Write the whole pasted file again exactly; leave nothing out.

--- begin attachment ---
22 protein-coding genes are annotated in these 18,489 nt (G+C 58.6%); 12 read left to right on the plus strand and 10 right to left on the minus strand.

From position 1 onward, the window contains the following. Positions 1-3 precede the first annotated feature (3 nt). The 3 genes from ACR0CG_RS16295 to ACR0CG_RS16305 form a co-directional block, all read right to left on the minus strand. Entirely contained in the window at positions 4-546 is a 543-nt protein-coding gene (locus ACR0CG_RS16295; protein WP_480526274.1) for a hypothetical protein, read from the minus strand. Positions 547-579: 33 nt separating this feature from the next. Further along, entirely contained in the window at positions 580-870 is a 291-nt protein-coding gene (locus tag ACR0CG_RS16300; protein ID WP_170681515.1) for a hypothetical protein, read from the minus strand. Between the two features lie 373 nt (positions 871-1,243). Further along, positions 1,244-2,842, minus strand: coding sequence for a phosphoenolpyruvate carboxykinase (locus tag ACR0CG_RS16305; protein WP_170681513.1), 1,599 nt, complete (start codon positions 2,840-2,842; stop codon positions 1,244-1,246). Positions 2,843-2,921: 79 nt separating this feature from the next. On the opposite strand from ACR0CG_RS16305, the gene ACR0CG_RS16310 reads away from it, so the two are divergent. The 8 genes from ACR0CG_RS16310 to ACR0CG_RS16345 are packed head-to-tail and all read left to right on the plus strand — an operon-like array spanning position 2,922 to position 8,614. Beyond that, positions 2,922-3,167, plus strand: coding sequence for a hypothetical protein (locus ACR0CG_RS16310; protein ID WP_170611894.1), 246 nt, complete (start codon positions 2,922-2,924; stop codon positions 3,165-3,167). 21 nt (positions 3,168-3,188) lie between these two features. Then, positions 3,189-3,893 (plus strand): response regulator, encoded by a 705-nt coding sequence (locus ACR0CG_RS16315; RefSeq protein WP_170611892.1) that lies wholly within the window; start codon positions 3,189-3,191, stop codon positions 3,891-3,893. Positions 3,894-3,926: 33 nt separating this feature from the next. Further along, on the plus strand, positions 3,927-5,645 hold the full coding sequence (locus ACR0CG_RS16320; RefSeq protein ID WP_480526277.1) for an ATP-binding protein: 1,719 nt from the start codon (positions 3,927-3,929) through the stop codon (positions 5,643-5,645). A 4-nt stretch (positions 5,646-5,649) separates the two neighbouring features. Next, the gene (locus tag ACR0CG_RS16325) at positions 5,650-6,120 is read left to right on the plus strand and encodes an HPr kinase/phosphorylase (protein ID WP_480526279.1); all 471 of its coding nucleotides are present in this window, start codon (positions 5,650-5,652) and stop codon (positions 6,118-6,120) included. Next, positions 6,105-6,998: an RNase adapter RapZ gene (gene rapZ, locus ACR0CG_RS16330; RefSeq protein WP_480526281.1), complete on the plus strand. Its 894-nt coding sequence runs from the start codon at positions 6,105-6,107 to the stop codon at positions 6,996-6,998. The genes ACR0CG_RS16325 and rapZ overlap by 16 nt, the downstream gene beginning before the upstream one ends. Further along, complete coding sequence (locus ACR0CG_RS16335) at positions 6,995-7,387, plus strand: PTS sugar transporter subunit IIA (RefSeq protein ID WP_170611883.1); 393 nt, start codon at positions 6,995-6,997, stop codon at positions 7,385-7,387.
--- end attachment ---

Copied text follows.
22 protein-coding genes are annotated in these 18,489 nt (G+C 58.6%); 12 read left to right on the plus strand and 10 right to left on the minus strand.

From position 1 onward, the window contains the following. Positions 1-3 precede the first annotated feature (3 nt). The 3 genes from ACR0CG_RS16295 to ACR0CG_RS16305 form a co-directional block, all read right to left on the minus strand. Entirely contained in the window at positions 4-546 is a 543-nt protein-coding gene (locus ACR0CG_RS16295; protein WP_480526274.1) for a hypothetical protein, read from the minus strand. Positions 547-579: 33 nt separating this feature from the next. Further along, entirely contained in the window at positions 580-870 is a 291-nt protein-coding gene (locus tag ACR0CG_RS16300; protein ID WP_170681515.1) for a hypothetical protein, read from the minus strand. Between the two features lie 373 nt (positions 871-1,243). Further along, positions 1,244-2,842, minus strand: coding sequence for a phosphoenolpyruvate carboxykinase (locus tag ACR0CG_RS16305; protein WP_170681513.1), 1,599 nt, complete (start codon positions 2,840-2,842; stop codon positions 1,244-1,246). Positions 2,843-2,921: 79 nt separating this feature from the next. On the opposite strand from ACR0CG_RS16305, the gene ACR0CG_RS16310 reads away from it, so the two are divergent. The 8 genes from ACR0CG_RS16310 to ACR0CG_RS16345 are packed head-to-tail and all read left to right on the plus strand — an operon-like array spanning position 2,922 to position 8,614. Beyond that, positions 2,922-3,167, plus strand: coding sequence for a hypothetical protein (locus ACR0CG_RS16310; protein ID WP_170611894.1), 246 nt, complete (start codon positions 2,922-2,924; stop codon positions 3,165-3,167). 21 nt (positions 3,168-3,188) lie between these two features. Then, positions 3,189-3,893 (plus strand): response regulator, encoded by a 705-nt coding sequence (locus ACR0CG_RS16315; RefSeq protein WP_170611892.1) that lies wholly within the window; start codon positions 3,189-3,191, stop codon positions 3,891-3,893. Positions 3,894-3,926: 33 nt separating this feature from the next. Further along, on the plus strand, positions 3,927-5,645 hold the full coding sequence (locus ACR0CG_RS16320; RefSeq protein ID WP_480526277.1) for an ATP-binding protein: 1,719 nt from the start codon (positions 3,927-3,929) through the stop codon (positions 5,643-5,645). A 4-nt stretch (positions 5,646-5,649) separates the two neighbouring features. Next, the gene (locus tag ACR0CG_RS16325) at positions 5,650-6,120 is read left to right on the plus strand and encodes an HPr kinase/phosphorylase (protein ID WP_480526279.1); all 471 of its coding nucleotides are present in this window, start codon (positions 5,650-5,652) and stop codon (positions 6,118-6,120) included. Next, positions 6,105-6,998: an RNase adapter RapZ gene (gene rapZ, locus ACR0CG_RS16330; RefSeq protein WP_480526281.1), complete on the plus strand. Its 894-nt coding sequence runs from the start codon at positions 6,105-6,107 to the stop codon at positions 6,996-6,998. The genes ACR0CG_RS16325 and rapZ overlap by 16 nt, the downstream gene beginning before the upstream one ends. Further along, complete coding sequence (locus ACR0CG_RS16335) at positions 6,995-7,387, plus strand: PTS sugar transporter subunit IIA (RefSeq protein ID WP_170611883.1); 393 nt, start codon at positions 6,995-6,997, stop codon at positions 7,385-7,387.